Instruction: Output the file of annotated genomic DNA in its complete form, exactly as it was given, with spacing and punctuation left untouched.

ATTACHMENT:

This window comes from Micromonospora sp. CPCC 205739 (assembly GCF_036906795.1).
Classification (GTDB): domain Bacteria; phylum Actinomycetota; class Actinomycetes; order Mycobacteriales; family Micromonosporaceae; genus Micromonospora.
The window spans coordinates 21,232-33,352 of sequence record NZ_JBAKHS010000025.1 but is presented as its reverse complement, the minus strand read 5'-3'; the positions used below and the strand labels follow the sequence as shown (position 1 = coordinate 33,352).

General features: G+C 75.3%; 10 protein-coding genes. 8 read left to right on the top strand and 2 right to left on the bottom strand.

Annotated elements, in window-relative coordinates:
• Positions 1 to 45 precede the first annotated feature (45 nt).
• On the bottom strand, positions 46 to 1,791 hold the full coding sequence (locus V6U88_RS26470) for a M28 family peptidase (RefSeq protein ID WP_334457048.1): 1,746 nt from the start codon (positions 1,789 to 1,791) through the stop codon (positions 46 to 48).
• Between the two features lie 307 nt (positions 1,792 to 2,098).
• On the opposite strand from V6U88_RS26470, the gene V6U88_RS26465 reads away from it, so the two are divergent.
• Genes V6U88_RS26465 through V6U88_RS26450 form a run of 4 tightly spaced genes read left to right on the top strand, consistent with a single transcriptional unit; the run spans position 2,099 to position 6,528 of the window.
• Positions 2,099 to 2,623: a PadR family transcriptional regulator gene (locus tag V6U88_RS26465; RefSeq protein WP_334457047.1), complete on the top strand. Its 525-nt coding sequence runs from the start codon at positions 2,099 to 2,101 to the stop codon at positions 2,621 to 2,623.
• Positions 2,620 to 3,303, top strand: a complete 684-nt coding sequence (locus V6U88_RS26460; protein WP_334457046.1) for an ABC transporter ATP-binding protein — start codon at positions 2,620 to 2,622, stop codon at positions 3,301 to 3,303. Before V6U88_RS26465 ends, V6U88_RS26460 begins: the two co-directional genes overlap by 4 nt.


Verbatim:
This window comes from Micromonospora sp. CPCC 205739 (assembly GCF_036906795.1).
Classification (GTDB): domain Bacteria; phylum Actinomycetota; class Actinomycetes; order Mycobacteriales; family Micromonosporaceae; genus Micromonospora.
The window spans coordinates 21,232-33,352 of sequence record NZ_JBAKHS010000025.1 but is presented as its reverse complement, the minus strand read 5'-3'; the positions used below and the strand labels follow the sequence as shown (position 1 = coordinate 33,352).

General features: G+C 75.3%; 10 protein-coding genes. 8 read left to right on the top strand and 2 right to left on the bottom strand.

Annotated elements, in window-relative coordinates:
• Positions 1 to 45 precede the first annotated feature (45 nt).
• On the bottom strand, positions 46 to 1,791 hold the full coding sequence (locus V6U88_RS26470) for a M28 family peptidase (RefSeq protein ID WP_334457048.1): 1,746 nt from the start codon (positions 1,789 to 1,791) through the stop codon (positions 46 to 48).
• Between the two features lie 307 nt (positions 1,792 to 2,098).
• On the opposite strand from V6U88_RS26470, the gene V6U88_RS26465 reads away from it, so the two are divergent.
• Genes V6U88_RS26465 through V6U88_RS26450 form a run of 4 tightly spaced genes read left to right on the top strand, consistent with a single transcriptional unit; the run spans position 2,099 to position 6,528 of the window.
• Positions 2,099 to 2,623: a PadR family transcriptional regulator gene (locus tag V6U88_RS26465; RefSeq protein WP_334457047.1), complete on the top strand. Its 525-nt coding sequence runs from the start codon at positions 2,099 to 2,101 to the stop codon at positions 2,621 to 2,623.
• Positions 2,620 to 3,303, top strand: a complete 684-nt coding sequence (locus V6U88_RS26460; protein WP_334457046.1) for an ABC transporter ATP-binding protein — start codon at positions 2,620 to 2,622, stop codon at positions 3,301 to 3,303. Before V6U88_RS26465 ends, V6U88_RS26460 begins: the two co-directional genes overlap by 4 nt.